KIEV — If you believe that a country’s reality TV tells you something about the national character of the people, then consider Ukraine’s "Love for Survival," a show that puts relationships of participating couples to the test with a polygraph exam focused on fidelity.
The popularity of "Love for Survival" and its most recognizable star — the lie detector — makes sense, says psychotherapist and vocal critic of the polygraph, Irina Muzychuk. She believes there's a cultural reason for this: In “highly unstable societies like Ukraine,” lie detectors give “hope that the truth will be found.”
Since breaking from the Soviet Union in 1990, the country has suffered from three decades of corruption, oligarchy and conflict. A continuing proxy war with Russia is now the greatest source of national paranoia. Roughly 13,000 Ukrainians have died since fighting broke out in the Donbass region of the country in 2014. Meanwhile, Ukrainians continue to get bombarded by propaganda and disinformation.
It's no wonder, then, that Ukrainians are susceptible to a technology that promises to deliver truth. And that collective longing has meant big business for the polygraph industry, despite the practice being widely discredited in many parts of the world.
The industry has enjoyed rapid growth over the last decade. The All-Ukrainian Polygraph association started with just 12 members in 2014, but it now has over 300, according to the association’s Executive Director Volodymr Vehmid. That popularity has extended into other parts of Ukrainian society.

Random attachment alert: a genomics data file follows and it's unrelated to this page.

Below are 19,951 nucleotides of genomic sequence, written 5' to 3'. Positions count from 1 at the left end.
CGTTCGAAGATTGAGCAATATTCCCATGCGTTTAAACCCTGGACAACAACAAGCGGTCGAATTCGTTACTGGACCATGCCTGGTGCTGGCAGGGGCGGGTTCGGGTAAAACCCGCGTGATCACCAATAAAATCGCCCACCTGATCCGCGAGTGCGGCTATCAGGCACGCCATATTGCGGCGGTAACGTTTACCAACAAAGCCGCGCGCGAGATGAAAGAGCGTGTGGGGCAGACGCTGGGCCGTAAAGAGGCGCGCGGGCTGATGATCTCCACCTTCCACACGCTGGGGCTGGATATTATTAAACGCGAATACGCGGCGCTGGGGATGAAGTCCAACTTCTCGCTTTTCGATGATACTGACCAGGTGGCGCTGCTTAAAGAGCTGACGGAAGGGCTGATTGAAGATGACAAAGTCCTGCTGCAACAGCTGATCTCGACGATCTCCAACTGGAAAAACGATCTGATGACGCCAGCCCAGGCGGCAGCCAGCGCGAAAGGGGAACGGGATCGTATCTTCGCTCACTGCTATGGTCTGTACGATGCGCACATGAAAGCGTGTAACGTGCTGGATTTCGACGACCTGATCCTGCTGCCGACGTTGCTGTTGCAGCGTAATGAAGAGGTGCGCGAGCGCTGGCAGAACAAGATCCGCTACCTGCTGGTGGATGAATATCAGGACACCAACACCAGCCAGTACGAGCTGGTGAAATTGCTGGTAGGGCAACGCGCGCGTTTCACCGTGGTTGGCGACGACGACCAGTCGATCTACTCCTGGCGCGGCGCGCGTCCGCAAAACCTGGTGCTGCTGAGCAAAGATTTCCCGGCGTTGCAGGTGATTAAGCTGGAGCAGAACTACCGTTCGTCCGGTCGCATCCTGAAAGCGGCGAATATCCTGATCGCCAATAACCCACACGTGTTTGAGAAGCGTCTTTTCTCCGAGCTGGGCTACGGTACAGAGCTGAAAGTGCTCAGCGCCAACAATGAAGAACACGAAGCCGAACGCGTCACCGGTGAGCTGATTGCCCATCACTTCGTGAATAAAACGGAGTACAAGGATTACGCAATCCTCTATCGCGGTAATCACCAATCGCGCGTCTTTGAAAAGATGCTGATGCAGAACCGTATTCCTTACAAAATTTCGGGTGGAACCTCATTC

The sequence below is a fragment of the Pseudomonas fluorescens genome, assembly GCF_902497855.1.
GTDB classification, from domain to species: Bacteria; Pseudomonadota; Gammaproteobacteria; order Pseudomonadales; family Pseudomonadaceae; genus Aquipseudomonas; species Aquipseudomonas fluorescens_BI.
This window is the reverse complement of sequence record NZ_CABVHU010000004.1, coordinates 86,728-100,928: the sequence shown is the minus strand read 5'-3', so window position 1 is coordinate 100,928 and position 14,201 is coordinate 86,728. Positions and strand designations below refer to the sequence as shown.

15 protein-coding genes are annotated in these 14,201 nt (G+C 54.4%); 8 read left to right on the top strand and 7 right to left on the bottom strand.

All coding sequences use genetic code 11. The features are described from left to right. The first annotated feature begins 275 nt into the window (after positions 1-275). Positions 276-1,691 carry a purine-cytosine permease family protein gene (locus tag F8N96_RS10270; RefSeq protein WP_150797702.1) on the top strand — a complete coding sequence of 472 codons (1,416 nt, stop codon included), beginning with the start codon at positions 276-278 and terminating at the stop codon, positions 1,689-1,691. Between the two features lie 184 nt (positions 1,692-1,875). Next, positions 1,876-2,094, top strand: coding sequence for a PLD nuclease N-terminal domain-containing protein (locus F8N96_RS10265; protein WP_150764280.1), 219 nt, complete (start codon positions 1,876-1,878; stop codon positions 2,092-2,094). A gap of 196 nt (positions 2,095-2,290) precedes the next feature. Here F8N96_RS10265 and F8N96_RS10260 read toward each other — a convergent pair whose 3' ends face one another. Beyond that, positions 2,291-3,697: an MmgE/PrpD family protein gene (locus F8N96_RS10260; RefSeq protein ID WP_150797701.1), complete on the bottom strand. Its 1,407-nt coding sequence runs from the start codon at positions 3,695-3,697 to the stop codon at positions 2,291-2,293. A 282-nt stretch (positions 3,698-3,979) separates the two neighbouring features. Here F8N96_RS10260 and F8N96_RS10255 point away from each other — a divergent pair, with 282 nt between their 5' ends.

Polygraph tests have become a common part of a job interview for bankers, tax inspectors, cleaners, military personnel and anti-corruption officials. And unlike much of Europe, Ukraine even allows polygraph evidence in court, the most notable example being the case against Nadiya Savchenko, a former member of Parliament who was arrested in 2018 for her alleged role in an attempted coup d'etat.
Even the Ukrainian government is catching on to the trend. Ukraine’s chief military prosecutor now wants to weaponize lie detection technology in the country’s war against Russia. During a television appearance in January, Colonel Gen. Anatolii Matios announced he was developing a “polygraph program."
His proposal is still in development, but essentially he wants to use a computer-based lie detection test, which bears some similarities to an unconscious bias test, to quickly, and on a mass scale, weed out collaborators with Russian separatists.
This Orwellian-sounding tool, developed by the makers of Ukraine’s own “Rubicon” polygraph, has a claimed accuracy of around 70 percent.
When pushed on the alarming human rights questions his proposal raises, Matios seemed more interested in the expedience it promises: “People can't wait for years while the state establishes whether they are guilty or not. Polygraphs will make it all easier, as well as screening tests and tools.”
VICE News visited Kiev to get a behind-the-scenes look at the popular reality-TV show, and the tool that underpins Ukraine’s new obsession.
This segment originally aired March 21, 2019, on VICE News Tonight on HBO.